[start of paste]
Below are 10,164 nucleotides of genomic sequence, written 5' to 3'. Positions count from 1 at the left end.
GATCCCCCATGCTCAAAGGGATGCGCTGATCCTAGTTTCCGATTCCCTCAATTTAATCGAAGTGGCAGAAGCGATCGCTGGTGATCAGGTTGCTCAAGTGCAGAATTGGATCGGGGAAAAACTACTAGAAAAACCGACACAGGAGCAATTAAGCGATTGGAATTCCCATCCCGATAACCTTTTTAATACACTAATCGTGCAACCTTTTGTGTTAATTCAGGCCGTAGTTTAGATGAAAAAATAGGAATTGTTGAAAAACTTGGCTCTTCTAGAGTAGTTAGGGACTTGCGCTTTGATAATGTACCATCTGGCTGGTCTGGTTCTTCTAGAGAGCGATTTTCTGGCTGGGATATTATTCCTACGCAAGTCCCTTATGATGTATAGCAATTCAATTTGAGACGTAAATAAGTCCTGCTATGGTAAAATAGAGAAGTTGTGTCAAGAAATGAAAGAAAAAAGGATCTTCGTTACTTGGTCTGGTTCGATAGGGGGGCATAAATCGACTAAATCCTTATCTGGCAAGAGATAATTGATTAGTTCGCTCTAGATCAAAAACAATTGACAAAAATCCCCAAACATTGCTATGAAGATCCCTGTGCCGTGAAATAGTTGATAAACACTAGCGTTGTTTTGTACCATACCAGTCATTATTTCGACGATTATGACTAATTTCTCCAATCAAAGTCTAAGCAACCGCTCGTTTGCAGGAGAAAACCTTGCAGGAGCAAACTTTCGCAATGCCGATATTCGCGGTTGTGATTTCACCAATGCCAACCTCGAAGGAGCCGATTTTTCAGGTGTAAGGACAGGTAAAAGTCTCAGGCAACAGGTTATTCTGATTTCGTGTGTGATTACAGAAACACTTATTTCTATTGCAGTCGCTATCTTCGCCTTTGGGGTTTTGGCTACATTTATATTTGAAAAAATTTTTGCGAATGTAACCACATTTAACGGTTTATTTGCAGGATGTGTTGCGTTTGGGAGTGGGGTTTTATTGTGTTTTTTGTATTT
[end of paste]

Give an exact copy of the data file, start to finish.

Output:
Below are 10,164 nucleotides of genomic sequence, written 5' to 3'. Positions count from 1 at the left end.
GATCCCCCATGCTCAAAGGGATGCGCTGATCCTAGTTTCCGATTCCCTCAATTTAATCGAAGTGGCAGAAGCGATCGCTGGTGATCAGGTTGCTCAAGTGCAGAATTGGATCGGGGAAAAACTACTAGAAAAACCGACACAGGAGCAATTAAGCGATTGGAATTCCCATCCCGATAACCTTTTTAATACACTAATCGTGCAACCTTTTGTGTTAATTCAGGCCGTAGTTTAGATGAAAAAATAGGAATTGTTGAAAAACTTGGCTCTTCTAGAGTAGTTAGGGACTTGCGCTTTGATAATGTACCATCTGGCTGGTCTGGTTCTTCTAGAGAGCGATTTTCTGGCTGGGATATTATTCCTACGCAAGTCCCTTATGATGTATAGCAATTCAATTTGAGACGTAAATAAGTCCTGCTATGGTAAAATAGAGAAGTTGTGTCAAGAAATGAAAGAAAAAAGGATCTTCGTTACTTGGTCTGGTTCGATAGGGGGGCATAAATCGACTAAATCCTTATCTGGCAAGAGATAATTGATTAGTTCGCTCTAGATCAAAAACAATTGACAAAAATCCCCAAACATTGCTATGAAGATCCCTGTGCCGTGAAATAGTTGATAAACACTAGCGTTGTTTTGTACCATACCAGTCATTATTTCGACGATTATGACTAATTTCTCCAATCAAAGTCTAAGCAACCGCTCGTTTGCAGGAGAAAACCTTGCAGGAGCAAACTTTCGCAATGCCGATATTCGCGGTTGTGATTTCACCAATGCCAACCTCGAAGGAGCCGATTTTTCAGGTGTAAGGACAGGTAAAAGTCTCAGGCAACAGGTTATTCTGATTTCGTGTGTGATTACAGAAACACTTATTTCTATTGCAGTCGCTATCTTCGCCTTTGGGGTTTTGGCTACATTTATATTTGAAAAAATTTTTGCGAATGTAACCACATTTAACGGTTTATTTGCAGGATGTGTTGCGTTTGGGAGTGGGGTTTTATTGTGTTTTTTGTATTT